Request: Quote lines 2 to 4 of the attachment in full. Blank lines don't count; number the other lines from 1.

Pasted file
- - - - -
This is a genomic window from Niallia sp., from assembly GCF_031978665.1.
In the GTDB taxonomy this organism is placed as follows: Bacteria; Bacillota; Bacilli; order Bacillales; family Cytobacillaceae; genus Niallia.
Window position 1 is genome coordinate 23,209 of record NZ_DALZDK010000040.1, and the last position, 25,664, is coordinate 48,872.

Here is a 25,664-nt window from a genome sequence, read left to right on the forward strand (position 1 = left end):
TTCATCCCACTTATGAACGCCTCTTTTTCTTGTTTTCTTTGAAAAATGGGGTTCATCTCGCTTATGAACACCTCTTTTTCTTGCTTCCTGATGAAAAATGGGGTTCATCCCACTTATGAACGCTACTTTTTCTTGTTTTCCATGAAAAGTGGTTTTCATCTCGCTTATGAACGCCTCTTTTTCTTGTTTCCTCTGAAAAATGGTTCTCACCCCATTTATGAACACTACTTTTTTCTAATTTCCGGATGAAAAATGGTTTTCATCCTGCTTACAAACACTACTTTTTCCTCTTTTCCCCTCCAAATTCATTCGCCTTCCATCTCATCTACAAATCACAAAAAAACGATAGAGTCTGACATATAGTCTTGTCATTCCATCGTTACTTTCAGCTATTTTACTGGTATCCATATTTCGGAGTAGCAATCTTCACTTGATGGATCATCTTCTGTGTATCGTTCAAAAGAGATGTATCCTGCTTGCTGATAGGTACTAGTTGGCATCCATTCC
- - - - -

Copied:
In the GTDB taxonomy this organism is placed as follows: Bacteria; Bacillota; Bacilli; order Bacillales; family Cytobacillaceae; genus Niallia.
Window position 1 is genome coordinate 23,209 of record NZ_DALZDK010000040.1, and the last position, 25,664, is coordinate 48,872.

Here is a 25,664-nt window from a genome sequence, read left to right on the forward strand (position 1 = left end):